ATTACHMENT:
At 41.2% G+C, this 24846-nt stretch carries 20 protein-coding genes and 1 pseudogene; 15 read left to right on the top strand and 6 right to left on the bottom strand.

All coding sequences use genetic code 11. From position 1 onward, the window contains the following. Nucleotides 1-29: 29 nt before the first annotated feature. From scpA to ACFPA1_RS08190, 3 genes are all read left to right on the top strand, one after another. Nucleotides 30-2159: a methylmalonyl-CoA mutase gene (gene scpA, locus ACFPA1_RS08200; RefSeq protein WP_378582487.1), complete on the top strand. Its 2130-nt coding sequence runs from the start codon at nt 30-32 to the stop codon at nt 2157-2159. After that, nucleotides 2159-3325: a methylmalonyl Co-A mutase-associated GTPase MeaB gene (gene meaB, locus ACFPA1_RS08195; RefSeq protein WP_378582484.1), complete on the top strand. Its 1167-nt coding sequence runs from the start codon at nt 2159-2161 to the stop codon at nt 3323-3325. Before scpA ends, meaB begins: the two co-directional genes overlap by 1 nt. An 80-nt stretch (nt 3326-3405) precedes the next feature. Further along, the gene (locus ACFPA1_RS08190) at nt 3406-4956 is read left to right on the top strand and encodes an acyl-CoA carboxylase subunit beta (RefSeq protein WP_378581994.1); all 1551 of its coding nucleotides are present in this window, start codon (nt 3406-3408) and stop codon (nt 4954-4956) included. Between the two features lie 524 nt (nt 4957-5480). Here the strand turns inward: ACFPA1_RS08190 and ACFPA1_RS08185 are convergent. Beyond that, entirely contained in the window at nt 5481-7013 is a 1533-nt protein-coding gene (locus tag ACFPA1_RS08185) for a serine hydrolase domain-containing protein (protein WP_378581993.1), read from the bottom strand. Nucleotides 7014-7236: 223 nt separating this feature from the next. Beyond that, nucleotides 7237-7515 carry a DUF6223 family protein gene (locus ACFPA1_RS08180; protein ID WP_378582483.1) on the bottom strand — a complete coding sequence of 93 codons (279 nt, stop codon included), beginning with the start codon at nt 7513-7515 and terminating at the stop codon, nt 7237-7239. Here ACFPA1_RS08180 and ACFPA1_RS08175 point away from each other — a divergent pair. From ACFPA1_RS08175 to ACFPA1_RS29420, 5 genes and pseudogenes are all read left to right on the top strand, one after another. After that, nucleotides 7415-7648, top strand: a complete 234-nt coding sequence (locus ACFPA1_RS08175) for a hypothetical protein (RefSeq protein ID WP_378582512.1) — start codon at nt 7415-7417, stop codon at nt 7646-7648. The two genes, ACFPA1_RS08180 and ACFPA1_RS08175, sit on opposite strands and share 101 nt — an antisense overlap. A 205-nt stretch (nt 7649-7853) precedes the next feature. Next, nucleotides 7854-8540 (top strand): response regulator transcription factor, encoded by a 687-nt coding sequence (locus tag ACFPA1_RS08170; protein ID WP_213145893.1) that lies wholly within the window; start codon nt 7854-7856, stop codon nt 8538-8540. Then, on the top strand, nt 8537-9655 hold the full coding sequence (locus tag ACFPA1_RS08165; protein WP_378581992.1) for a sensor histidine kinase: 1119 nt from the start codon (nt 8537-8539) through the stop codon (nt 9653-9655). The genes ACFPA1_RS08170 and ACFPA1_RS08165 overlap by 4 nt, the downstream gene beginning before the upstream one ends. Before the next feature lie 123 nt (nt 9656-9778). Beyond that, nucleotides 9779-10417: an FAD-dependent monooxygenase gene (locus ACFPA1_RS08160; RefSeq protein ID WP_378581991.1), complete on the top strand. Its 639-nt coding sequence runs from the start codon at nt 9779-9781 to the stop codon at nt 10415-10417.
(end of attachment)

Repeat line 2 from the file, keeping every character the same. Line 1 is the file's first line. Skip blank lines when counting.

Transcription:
All coding sequences use genetic code 11. From position 1 onward, the window contains the following. Nucleotides 1-29: 29 nt before the first annotated feature. From scpA to ACFPA1_RS08190, 3 genes are all read left to right on the top strand, one after another. Nucleotides 30-2159: a methylmalonyl-CoA mutase gene (gene scpA, locus ACFPA1_RS08200; RefSeq protein WP_378582487.1), complete on the top strand. Its 2130-nt coding sequence runs from the start codon at nt 30-32 to the stop codon at nt 2157-2159. After that, nucleotides 2159-3325: a methylmalonyl Co-A mutase-associated GTPase MeaB gene (gene meaB, locus ACFPA1_RS08195; RefSeq protein WP_378582484.1), complete on the top strand. Its 1167-nt coding sequence runs from the start codon at nt 2159-2161 to the stop codon at nt 3323-3325. Before scpA ends, meaB begins: the two co-directional genes overlap by 1 nt. An 80-nt stretch (nt 3326-3405) precedes the next feature. Further along, the gene (locus ACFPA1_RS08190) at nt 3406-4956 is read left to right on the top strand and encodes an acyl-CoA carboxylase subunit beta (RefSeq protein WP_378581994.1); all 1551 of its coding nucleotides are present in this window, start codon (nt 3406-3408) and stop codon (nt 4954-4956) included. Between the two features lie 524 nt (nt 4957-5480). Here the strand turns inward: ACFPA1_RS08190 and ACFPA1_RS08185 are convergent. Beyond that, entirely contained in the window at nt 5481-7013 is a 1533-nt protein-coding gene (locus tag ACFPA1_RS08185) for a serine hydrolase domain-containing protein (protein WP_378581993.1), read from the bottom strand. Nucleotides 7014-7236: 223 nt separating this feature from the next. Beyond that, nucleotides 7237-7515 carry a DUF6223 family protein gene (locus ACFPA1_RS08180; protein ID WP_378582483.1) on the bottom strand — a complete coding sequence of 93 codons (279 nt, stop codon included), beginning with the start codon at nt 7513-7515 and terminating at the stop codon, nt 7237-7239. Here ACFPA1_RS08180 and ACFPA1_RS08175 point away from each other — a divergent pair. From ACFPA1_RS08175 to ACFPA1_RS29420, 5 genes and pseudogenes are all read left to right on the top strand, one after another. After that, nucleotides 7415-7648, top strand: a complete 234-nt coding sequence (locus ACFPA1_RS08175) for a hypothetical protein (RefSeq protein ID WP_378582512.1) — start codon at nt 7415-7417, stop codon at nt 7646-7648. The two genes, ACFPA1_RS08180 and ACFPA1_RS08175, sit on opposite strands and share 101 nt — an antisense overlap. A 205-nt stretch (nt 7649-7853) precedes the next feature. Next, nucleotides 7854-8540 (top strand): response regulator transcription factor, encoded by a 687-nt coding sequence (locus tag ACFPA1_RS08170; protein ID WP_213145893.1) that lies wholly within the window; start codon nt 7854-7856, stop codon nt 8538-8540. Then, on the top strand, nt 8537-9655 hold the full coding sequence (locus tag ACFPA1_RS08165; protein WP_378581992.1) for a sensor histidine kinase: 1119 nt from the start codon (nt 8537-8539) through the stop codon (nt 9653-9655). The genes ACFPA1_RS08170 and ACFPA1_RS08165 overlap by 4 nt, the downstream gene beginning before the upstream one ends. Before the next feature lie 123 nt (nt 9656-9778). Beyond that, nucleotides 9779-10417: an FAD-dependent monooxygenase gene (locus ACFPA1_RS08160; RefSeq protein ID WP_378581991.1), complete on the top strand. Its 639-nt coding sequence runs from the start codon at nt 9779-9781 to the stop codon at nt 10415-10417.